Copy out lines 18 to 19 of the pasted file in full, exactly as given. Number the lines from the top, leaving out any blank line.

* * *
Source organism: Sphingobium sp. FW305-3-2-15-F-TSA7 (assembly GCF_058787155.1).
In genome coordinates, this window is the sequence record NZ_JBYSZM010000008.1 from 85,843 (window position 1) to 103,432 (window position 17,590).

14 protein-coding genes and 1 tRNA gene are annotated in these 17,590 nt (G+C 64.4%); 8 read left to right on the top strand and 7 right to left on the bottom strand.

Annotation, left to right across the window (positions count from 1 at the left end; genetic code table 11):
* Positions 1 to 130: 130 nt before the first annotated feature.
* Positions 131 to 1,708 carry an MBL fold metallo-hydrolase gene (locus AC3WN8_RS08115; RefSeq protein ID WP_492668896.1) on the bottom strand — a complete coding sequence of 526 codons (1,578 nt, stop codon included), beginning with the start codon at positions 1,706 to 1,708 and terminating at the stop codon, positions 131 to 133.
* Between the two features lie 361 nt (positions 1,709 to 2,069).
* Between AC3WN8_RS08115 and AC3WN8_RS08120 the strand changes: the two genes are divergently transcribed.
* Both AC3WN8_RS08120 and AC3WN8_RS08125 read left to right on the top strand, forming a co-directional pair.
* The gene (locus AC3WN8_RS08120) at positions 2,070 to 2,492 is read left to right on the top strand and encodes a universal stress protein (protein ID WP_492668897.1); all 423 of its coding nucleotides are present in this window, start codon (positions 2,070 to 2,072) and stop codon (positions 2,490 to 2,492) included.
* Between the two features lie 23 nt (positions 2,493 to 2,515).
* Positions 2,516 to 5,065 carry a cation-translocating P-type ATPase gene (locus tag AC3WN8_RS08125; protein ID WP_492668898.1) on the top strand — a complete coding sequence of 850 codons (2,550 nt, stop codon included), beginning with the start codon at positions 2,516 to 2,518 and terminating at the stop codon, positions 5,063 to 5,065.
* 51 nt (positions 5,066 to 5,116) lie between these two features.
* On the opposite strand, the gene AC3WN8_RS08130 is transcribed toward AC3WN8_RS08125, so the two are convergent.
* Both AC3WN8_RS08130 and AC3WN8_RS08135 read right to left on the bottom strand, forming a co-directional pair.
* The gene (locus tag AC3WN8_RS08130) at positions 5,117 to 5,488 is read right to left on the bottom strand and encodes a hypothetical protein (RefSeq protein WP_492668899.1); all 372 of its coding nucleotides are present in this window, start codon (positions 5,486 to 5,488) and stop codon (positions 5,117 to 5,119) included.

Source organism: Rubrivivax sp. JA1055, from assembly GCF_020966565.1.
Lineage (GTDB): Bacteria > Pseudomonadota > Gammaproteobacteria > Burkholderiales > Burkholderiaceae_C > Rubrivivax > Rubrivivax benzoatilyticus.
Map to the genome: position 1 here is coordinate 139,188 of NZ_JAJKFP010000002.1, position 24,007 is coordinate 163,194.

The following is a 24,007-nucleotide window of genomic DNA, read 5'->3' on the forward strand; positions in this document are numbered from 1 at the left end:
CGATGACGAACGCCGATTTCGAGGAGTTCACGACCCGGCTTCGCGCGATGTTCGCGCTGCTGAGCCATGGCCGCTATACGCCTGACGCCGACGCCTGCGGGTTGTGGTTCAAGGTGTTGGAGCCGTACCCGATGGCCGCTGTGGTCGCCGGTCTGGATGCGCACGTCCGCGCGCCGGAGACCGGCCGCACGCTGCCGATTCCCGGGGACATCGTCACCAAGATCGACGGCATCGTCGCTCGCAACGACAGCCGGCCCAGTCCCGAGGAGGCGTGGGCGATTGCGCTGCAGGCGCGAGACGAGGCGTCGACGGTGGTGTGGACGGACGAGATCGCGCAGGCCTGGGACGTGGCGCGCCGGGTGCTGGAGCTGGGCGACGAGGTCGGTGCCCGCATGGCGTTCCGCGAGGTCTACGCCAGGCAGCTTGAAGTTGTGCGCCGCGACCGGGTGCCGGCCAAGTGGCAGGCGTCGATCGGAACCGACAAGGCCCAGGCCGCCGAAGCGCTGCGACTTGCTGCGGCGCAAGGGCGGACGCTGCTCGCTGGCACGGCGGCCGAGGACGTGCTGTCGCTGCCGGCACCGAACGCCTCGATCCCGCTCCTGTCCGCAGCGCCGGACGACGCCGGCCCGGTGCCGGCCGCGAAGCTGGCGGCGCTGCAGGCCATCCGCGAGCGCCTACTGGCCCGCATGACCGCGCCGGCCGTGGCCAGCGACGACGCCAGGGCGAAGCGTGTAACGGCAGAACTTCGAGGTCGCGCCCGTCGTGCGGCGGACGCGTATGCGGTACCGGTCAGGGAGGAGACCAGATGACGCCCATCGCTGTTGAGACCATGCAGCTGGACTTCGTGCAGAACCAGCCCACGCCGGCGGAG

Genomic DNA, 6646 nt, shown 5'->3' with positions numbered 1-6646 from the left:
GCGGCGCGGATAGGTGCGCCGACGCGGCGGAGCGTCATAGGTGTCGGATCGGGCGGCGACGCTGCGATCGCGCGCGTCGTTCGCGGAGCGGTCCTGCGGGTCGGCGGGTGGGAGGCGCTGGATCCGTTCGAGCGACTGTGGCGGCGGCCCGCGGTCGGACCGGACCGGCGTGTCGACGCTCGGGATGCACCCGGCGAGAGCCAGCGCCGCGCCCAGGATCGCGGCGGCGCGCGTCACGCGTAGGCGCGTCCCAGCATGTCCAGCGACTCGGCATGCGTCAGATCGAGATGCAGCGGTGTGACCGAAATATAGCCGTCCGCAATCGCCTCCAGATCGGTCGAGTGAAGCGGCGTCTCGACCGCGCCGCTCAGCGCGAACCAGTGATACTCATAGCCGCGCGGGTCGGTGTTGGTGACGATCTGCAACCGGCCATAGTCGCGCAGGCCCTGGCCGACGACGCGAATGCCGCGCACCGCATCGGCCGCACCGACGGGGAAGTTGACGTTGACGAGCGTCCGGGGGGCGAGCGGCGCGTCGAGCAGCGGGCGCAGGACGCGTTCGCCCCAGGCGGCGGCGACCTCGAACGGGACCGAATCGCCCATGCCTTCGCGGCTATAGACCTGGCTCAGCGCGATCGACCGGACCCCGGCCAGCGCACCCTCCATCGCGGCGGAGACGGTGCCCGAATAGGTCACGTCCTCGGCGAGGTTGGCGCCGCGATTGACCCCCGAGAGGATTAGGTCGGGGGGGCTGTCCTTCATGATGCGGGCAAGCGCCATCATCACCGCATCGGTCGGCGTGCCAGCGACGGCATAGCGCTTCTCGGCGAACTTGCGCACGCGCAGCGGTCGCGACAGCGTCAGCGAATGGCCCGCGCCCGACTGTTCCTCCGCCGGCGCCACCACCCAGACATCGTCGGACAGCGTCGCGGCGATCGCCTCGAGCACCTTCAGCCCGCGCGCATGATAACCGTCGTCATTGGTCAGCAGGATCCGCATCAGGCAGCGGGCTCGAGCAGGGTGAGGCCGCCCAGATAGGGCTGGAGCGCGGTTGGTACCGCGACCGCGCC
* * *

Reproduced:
Lineage (GTDB): Bacteria > Pseudomonadota > Gammaproteobacteria > Burkholderiales > Burkholderiaceae_C > Rubrivivax > Rubrivivax benzoatilyticus.
Map to the genome: position 1 here is coordinate 139,188 of NZ_JAJKFP010000002.1, position 24,007 is coordinate 163,194.